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Sunday, November 23, 2008

Lamb Steak

I know I keep going on about this, but I did the maths and it still works out that buying this delicious free range lamb from the market on the weekend is better financially than getting it from a mass supplier like a supermarket. How can that be?

Well, here's the thing: shortening of the supply chain. In a world where we have been brought up to believe that efficiencies lie in the mass consumer market, we conclude that small operators without huge buying power simply cannot participate in a competitive marketplace driven by the megasuppliers. But as we enter tighter economic times, it is these monopolistic leviathans that feel the pinch as they try to keep their swollen infrastructure costs under control.

Maintaining a supply chain even for a country as small as New Zealand must be a huge logistical challenge with a multitude of costs at every level. Incoming expenses from vendors supplying the big stores go up as everyone feels the bite of rising fuel costs. As this happens, there are only a few ways to recover those costs: Either increase the cost of the product, or reduce expenditure within the business framework. Both of these can be a painful blow to a mass producer/retailer.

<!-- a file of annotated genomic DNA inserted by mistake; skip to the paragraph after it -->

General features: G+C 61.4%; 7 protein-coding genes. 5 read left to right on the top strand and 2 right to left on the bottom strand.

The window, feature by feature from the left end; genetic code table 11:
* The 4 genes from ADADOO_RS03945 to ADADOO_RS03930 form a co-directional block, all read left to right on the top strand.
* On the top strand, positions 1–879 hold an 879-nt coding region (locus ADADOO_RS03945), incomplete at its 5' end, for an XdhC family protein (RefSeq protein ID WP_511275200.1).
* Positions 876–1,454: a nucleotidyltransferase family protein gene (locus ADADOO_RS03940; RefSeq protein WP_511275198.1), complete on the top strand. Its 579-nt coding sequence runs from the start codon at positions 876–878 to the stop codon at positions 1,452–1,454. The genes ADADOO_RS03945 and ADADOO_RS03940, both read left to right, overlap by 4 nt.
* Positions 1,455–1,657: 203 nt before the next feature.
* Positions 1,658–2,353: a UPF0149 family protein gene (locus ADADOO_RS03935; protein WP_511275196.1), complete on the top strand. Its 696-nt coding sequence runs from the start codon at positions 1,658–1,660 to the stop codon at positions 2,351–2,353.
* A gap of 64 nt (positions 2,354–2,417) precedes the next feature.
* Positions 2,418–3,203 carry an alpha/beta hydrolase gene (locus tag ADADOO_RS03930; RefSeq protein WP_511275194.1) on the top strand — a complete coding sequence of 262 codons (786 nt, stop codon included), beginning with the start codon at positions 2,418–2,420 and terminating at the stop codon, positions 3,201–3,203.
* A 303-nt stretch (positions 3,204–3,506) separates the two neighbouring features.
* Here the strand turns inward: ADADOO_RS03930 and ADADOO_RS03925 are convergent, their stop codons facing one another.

With a small operation, those pains are still felt, but not quite as often. When you buy from a grower-seller, the product you're eating has been provided down a very short supply chain indeed: Grow the product, harvest it, package it, store it, transport it to market, sell it. No warehousing, no freezing costs, no overflow, no returns written off as bad debt (and thus wasted as food), no huge promotional overheads to meet.
These three lamb steaks cost me $4.00. In the supermarket the equivalent quantity would be worth about $7.00. So for once, a premium gourmet product can be found for almost half the price of a mass consumer equivalent in the supermarket. That seems to me to be something worth shouting out about. I've gone on enough about cooking and eating this lamb. That's not to say I won't do so again in the future (I have knuckles in the fridge right now!), but I won't bore you with the details of how I did these lovely steaks, other than to say that the garlic was just on the side of the pan, infusing the oil as the meat cooked to add a subtle fragrance to the lamb and fresh herbs.

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